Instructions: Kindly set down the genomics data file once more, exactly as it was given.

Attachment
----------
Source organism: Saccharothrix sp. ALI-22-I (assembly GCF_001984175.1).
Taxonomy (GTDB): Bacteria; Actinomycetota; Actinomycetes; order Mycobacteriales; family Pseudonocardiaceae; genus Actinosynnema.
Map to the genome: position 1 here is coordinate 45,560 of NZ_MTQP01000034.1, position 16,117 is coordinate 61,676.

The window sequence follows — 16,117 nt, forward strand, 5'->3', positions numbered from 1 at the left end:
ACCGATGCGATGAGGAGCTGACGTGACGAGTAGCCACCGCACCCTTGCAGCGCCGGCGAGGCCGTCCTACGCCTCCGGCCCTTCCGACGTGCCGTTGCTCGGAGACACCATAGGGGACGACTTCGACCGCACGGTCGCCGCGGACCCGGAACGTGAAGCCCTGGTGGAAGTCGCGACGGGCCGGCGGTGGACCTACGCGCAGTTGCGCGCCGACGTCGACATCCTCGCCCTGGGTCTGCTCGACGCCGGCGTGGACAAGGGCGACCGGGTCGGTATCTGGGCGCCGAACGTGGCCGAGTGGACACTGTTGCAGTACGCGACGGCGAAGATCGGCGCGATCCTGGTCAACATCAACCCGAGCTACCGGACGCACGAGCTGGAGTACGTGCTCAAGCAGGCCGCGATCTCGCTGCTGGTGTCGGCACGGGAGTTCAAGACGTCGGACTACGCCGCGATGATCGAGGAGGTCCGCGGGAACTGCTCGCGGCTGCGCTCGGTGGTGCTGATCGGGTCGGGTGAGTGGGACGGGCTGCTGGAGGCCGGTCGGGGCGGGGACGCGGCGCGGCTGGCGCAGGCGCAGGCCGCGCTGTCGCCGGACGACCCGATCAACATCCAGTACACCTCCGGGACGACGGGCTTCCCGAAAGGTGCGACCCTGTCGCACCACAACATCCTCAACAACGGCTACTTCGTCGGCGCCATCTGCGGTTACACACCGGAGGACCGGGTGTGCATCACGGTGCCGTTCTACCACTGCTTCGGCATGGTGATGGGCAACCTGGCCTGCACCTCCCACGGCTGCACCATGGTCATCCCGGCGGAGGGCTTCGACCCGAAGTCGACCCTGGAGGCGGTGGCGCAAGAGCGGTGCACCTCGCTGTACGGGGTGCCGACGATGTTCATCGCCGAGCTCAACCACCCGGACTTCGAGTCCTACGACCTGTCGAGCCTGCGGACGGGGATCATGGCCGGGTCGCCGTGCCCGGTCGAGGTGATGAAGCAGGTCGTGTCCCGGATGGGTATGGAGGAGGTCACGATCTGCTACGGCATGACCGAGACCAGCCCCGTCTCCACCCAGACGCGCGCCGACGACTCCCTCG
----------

Source organism: Saccharothrix sp. ALI-22-I (assembly GCF_001984175.1).
Taxonomy (GTDB): Bacteria; Actinomycetota; Actinomycetes; order Mycobacteriales; family Pseudonocardiaceae; genus Actinosynnema.
Map to the genome: position 1 here is coordinate 45,560 of NZ_MTQP01000034.1, position 16,117 is coordinate 61,676.

The window sequence follows — 16,117 nt, forward strand, 5'->3', positions numbered from 1 at the left end:
ACCGATGCGATGAGGAGCTGACGTGACGAGTAGCCACCGCACCCTTGCAGCGCCGGCGAGGCCGTCCTACGCCTCCGGCCCTTCCGACGTGCCGTTGCTCGGAGACACCATAGGGGACGACTTCGACCGCACGGTCGCCGCGGACCCGGAACGTGAAGCCCTGGTGGAAGTCGCGACGGGCCGGCGGTGGACCTACGCGCAGTTGCGCGCCGACGTCGACATCCTCGCCCTGGGTCTGCTCGACGCCGGCGTGGACAAGGGCGACCGGGTCGGTATCTGGGCGCCGAACGTGGCCGAGTGGACACTGTTGCAGTACGCGACGGCGAAGATCGGCGCGATCCTGGTCAACATCAACCCGAGCTACCGGACGCACGAGCTGGAGTACGTGCTCAAGCAGGCCGCGATCTCGCTGCTGGTGTCGGCACGGGAGTTCAAGACGTCGGACTACGCCGCGATGATCGAGGAGGTCCGCGGGAACTGCTCGCGGCTGCGCTCGGTGGTGCTGATCGGGTCGGGTGAGTGGGACGGGCTGCTGGAGGCCGGTCGGGGCGGGGACGCGGCGCGGCTGGCGCAGGCGCAGGCCGCGCTGTCGCCGGACGACCCGATCAACATCCAGTACACCTCCGGGACGACGGGCTTCCCGAAAGGTGCGACCCTGTCGCACCACAACATCCTCAACAACGGCTACTTCGTCGGCGCCATCTGCGGTTACACACCGGAGGACCGGGTGTGCATCACGGTGCCGTTCTACCACTGCTTCGGCATGGTGATGGGCAACCTGGCCTGCACCTCCCACGGCTGCACCATGGTCATCCCGGCGGAGGGCTTCGACCCGAAGTCGACCCTGGAGGCGGTGGCGCAAGAGCGGTGCACCTCGCTGTACGGGGTGCCGACGATGTTCATCGCCGAGCTCAACCACCCGGACTTCGAGTCCTACGACCTGTCGAGCCTGCGGACGGGGATCATGGCCGGGTCGCCGTGCCCGGTCGAGGTGATGAAGCAGGTCGTGTCCCGGATGGGTATGGAGGAGGTCACGATCTGCTACGGCATGACCGAGACCAGCCCCGTCTCCACCCAGACGCGCGCCGACGACTCCCTCG